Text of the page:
The DWP can’t be “in denial” about hardship – it’s what Universal Credit was designed for

MPs accuse ministers of a “fortress mentality”, allowing a “culture of indifference” about the pain caused by welfare reforms. But it’s hardly surprising.

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Universal Credit isn’t working. Even the length of its delay (six years and counting) wouldn’t give me time to list all its problems here. The main ones are that it’s leading to debt, rent arrears (and therefore the risk of evictions), lower incomes for millions who rely on welfare, and a rise in food bank use.

But the Department for Work and Pensions refuses to engage with the hardship it is creating, according to MPs on the Public Accounts select committee. They accuse the Department of having a “fortress mentality”, whereby it is “failing claimants” with a “systemic culture of denial and defensiveness in the face of any adverse evidence presented by others”.

The committee’s report accuses the DWP of “persistently dismiss[ing] evidence that Universal Credit is causing hardship for claimants and additional burdens for local organisations and refuses to measure what it does not want to see”.

Anyone on the receiving (or non-receiving, if your case has been delayed) end of Universal Credit, or working with claimants, will have experienced the DWP’s characteristic blindness to glaring problems with the new welfare system.

Departmental spending cuts, the politics of welfare and an age-old tyranny of quotas means the DWP has a tendency to plough through with flawed initiatives without listening to its critics – even when ministers are told it could cost more money to administer than it saves.

The Department holds an odd role within Whitehall. It’s framed by wounded ministers as a whipping boy of the Treasury, a sorry symbol of central government austerity, yet is vital to the Prime Minister’s reputation: the benefit cap was a key – very popular – plank of Tory policy.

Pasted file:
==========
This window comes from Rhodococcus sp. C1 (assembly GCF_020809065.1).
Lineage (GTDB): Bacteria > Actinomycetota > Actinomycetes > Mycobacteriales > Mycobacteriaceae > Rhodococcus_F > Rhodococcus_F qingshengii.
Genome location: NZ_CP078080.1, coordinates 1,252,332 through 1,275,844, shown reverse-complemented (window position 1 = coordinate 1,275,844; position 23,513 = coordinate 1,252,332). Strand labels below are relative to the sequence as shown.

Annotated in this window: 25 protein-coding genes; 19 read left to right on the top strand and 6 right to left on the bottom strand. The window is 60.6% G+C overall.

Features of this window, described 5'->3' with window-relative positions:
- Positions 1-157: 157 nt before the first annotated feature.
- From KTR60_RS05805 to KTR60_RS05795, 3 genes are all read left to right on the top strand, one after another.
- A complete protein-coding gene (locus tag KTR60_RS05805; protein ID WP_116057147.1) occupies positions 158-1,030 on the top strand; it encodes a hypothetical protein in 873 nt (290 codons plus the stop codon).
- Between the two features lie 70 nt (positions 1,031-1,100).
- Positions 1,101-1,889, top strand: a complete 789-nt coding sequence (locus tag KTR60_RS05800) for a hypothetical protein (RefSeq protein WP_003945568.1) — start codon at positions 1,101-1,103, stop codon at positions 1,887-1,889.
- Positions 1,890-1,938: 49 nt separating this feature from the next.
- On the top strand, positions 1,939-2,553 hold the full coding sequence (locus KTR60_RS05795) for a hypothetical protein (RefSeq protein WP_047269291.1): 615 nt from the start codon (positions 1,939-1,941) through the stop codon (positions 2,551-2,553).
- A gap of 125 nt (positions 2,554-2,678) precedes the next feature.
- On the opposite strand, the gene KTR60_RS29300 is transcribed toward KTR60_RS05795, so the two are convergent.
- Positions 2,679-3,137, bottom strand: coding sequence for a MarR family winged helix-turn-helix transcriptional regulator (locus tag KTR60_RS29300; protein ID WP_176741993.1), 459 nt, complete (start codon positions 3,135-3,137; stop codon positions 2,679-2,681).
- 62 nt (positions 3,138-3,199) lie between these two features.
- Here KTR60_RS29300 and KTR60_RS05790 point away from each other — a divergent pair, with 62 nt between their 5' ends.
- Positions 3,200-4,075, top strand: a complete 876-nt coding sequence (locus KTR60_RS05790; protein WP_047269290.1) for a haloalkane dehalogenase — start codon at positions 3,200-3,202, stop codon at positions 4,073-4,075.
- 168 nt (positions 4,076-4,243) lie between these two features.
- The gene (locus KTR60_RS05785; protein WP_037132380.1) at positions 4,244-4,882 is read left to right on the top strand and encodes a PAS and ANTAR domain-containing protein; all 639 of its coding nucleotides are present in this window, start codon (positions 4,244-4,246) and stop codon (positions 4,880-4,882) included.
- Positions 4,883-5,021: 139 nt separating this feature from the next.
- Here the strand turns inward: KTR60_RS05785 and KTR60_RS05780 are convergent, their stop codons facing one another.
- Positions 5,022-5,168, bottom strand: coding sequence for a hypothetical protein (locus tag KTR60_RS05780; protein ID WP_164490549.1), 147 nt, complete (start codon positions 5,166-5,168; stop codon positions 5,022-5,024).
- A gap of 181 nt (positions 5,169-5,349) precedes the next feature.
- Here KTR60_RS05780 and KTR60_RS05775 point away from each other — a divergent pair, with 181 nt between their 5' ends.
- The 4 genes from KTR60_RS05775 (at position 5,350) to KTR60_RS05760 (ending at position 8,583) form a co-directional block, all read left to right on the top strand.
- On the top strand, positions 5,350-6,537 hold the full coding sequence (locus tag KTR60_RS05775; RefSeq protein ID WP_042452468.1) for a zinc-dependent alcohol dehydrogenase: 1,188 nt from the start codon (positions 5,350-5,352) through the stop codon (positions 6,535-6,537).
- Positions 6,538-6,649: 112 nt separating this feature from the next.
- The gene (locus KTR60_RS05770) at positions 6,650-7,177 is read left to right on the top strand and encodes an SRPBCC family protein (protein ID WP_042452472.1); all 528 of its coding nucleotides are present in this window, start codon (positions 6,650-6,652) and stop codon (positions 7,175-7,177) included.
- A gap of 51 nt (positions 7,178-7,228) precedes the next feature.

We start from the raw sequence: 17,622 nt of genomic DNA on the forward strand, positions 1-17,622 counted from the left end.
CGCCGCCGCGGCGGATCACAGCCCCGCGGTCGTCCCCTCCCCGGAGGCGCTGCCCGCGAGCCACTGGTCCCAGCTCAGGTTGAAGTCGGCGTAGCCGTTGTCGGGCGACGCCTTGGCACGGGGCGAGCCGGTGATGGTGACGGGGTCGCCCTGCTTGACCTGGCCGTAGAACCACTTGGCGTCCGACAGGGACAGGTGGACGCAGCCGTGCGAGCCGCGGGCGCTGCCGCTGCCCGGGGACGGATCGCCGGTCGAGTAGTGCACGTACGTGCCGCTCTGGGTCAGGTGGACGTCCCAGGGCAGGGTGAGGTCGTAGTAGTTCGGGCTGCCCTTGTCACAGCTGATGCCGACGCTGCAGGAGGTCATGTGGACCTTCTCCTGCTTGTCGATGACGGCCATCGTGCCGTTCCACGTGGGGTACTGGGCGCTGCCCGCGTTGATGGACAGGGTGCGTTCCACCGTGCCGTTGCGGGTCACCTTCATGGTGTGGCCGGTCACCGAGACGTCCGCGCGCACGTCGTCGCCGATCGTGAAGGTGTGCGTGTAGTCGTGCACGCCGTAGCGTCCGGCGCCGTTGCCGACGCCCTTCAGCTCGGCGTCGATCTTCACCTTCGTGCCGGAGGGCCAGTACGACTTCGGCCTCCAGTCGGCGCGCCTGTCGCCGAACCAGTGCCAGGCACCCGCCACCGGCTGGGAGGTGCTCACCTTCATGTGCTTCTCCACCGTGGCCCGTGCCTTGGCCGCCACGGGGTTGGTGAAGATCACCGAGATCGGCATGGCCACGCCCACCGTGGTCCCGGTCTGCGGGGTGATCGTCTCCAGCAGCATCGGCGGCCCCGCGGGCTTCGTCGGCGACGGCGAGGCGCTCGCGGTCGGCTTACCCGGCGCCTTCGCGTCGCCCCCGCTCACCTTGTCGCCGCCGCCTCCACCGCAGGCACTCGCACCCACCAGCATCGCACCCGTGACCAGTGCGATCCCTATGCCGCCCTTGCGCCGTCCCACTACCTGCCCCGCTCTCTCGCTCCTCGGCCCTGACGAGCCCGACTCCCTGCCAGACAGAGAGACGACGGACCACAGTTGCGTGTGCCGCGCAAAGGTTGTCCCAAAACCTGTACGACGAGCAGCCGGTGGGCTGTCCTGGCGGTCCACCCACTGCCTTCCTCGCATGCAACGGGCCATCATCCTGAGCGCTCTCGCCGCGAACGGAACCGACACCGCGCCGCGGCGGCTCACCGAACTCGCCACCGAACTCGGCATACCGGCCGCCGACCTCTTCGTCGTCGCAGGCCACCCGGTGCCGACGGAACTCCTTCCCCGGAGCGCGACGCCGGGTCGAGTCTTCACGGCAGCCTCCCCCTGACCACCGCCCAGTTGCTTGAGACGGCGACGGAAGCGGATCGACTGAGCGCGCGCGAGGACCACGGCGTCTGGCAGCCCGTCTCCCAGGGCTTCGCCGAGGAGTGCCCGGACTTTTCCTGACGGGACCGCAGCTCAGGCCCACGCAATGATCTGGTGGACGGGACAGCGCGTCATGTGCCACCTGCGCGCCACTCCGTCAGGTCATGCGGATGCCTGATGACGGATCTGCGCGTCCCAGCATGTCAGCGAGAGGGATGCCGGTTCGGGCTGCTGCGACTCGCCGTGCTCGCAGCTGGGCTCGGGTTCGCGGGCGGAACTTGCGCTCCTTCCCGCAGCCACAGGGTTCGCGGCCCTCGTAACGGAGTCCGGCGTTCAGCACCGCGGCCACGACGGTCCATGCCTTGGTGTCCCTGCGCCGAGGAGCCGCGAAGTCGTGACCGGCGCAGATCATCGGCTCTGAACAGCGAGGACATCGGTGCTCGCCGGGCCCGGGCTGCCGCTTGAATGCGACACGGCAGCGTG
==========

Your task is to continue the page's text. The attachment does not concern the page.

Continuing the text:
This gives it the toxic mix of bloody-minded commitment to policy with an utter refusal to take responsibility for its impacts.

In the case of Universal Credit, its “fortress mentality” should perhaps come as no surprise. From the very beginning when former Work and Pensions Secretary Iain Duncan Smith announced it in 2010, Universal Credit was intended to save money: to fix a “wildly expensive benefits system… No more spend and waste.”

In the same speech, Duncan Smith put benefit cuts in the context of needing to reduce the deficit – justifying then Chancellor George Osborne’s controversial child benefit cut as a decision which was “tough, fair and right” in that economic climate.

So yes, Universal Credit is dressed up in the language of “simplifying the system” and “making work pay” (in reality, it’s a bureaucratic nightmare that disincentivises single parents and second earners to work) – but it’s also a system designed by an aggressively state-sceptic government to save money. Universal Credit isn’t working for those who need it, but by making people worse off, it is fulfilling that key ideological task.

The architects of Universal Credit know full well that you can’t save money on welfare without people who rely on it suffering. So yes, the DWP is doubling down on a bad system. Why? Because it’s not the fortress that is paying for the problem; it’s the claimants who are under siege.

Anoosh Chakelian is the New Statesman’s Britain editor.

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